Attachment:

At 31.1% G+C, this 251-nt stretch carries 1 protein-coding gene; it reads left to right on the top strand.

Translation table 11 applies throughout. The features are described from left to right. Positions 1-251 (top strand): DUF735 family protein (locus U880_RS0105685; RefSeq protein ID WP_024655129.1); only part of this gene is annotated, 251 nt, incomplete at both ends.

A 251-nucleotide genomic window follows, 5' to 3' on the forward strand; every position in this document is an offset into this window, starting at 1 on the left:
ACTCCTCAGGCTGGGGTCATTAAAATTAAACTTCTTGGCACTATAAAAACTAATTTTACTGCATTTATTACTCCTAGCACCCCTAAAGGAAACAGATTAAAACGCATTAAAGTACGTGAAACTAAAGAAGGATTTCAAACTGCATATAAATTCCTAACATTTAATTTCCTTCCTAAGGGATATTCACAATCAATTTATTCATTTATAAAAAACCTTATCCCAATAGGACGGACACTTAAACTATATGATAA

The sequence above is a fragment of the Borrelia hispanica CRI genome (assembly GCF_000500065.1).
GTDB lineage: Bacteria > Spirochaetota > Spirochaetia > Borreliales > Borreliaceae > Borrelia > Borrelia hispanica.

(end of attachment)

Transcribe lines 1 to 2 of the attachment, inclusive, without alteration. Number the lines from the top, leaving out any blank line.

At 31.1% G+C, this 251-nt stretch carries 1 protein-coding gene; it reads left to right on the top strand.

Translation table 11 applies throughout. The features are described from left to right. Positions 1-251 (top strand): DUF735 family protein (locus U880_RS0105685; RefSeq protein ID WP_024655129.1); only part of this gene is annotated, 251 nt, incomplete at both ends.